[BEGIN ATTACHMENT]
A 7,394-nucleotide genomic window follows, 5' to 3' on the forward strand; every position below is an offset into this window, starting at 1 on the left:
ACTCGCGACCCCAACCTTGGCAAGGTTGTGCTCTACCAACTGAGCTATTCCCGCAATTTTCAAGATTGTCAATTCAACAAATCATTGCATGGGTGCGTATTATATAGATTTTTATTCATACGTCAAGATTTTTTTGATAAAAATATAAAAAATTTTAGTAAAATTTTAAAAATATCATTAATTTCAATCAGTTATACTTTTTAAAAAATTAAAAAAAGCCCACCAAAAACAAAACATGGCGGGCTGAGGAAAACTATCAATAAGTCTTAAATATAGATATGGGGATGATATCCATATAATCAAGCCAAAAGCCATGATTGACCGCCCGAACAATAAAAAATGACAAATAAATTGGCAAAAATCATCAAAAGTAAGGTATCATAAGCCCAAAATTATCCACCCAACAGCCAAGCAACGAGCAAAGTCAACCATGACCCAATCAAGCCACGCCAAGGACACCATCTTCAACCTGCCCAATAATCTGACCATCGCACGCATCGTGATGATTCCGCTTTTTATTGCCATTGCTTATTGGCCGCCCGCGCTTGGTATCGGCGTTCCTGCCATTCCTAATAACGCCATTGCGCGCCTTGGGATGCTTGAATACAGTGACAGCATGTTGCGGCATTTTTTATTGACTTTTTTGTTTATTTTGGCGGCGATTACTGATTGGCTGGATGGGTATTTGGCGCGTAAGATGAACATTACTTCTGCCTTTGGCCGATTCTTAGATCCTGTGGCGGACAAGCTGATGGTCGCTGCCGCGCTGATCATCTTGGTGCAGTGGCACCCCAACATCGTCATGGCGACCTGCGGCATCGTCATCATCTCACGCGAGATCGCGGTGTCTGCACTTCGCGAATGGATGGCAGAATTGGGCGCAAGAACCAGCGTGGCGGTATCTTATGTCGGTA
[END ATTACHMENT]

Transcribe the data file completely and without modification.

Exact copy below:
A 7,394-nucleotide genomic window follows, 5' to 3' on the forward strand; every position below is an offset into this window, starting at 1 on the left:
ACTCGCGACCCCAACCTTGGCAAGGTTGTGCTCTACCAACTGAGCTATTCCCGCAATTTTCAAGATTGTCAATTCAACAAATCATTGCATGGGTGCGTATTATATAGATTTTTATTCATACGTCAAGATTTTTTTGATAAAAATATAAAAAATTTTAGTAAAATTTTAAAAATATCATTAATTTCAATCAGTTATACTTTTTAAAAAATTAAAAAAAGCCCACCAAAAACAAAACATGGCGGGCTGAGGAAAACTATCAATAAGTCTTAAATATAGATATGGGGATGATATCCATATAATCAAGCCAAAAGCCATGATTGACCGCCCGAACAATAAAAAATGACAAATAAATTGGCAAAAATCATCAAAAGTAAGGTATCATAAGCCCAAAATTATCCACCCAACAGCCAAGCAACGAGCAAAGTCAACCATGACCCAATCAAGCCACGCCAAGGACACCATCTTCAACCTGCCCAATAATCTGACCATCGCACGCATCGTGATGATTCCGCTTTTTATTGCCATTGCTTATTGGCCGCCCGCGCTTGGTATCGGCGTTCCTGCCATTCCTAATAACGCCATTGCGCGCCTTGGGATGCTTGAATACAGTGACAGCATGTTGCGGCATTTTTTATTGACTTTTTTGTTTATTTTGGCGGCGATTACTGATTGGCTGGATGGGTATTTGGCGCGTAAGATGAACATTACTTCTGCCTTTGGCCGATTCTTAGATCCTGTGGCGGACAAGCTGATGGTCGCTGCCGCGCTGATCATCTTGGTGCAGTGGCACCCCAACATCGTCATGGCGACCTGCGGCATCGTCATCATCTCACGCGAGATCGCGGTGTCTGCACTTCGCGAATGGATGGCAGAATTGGGCGCAAGAACCAGCGTGGCGGTATCTTATGTCGGTA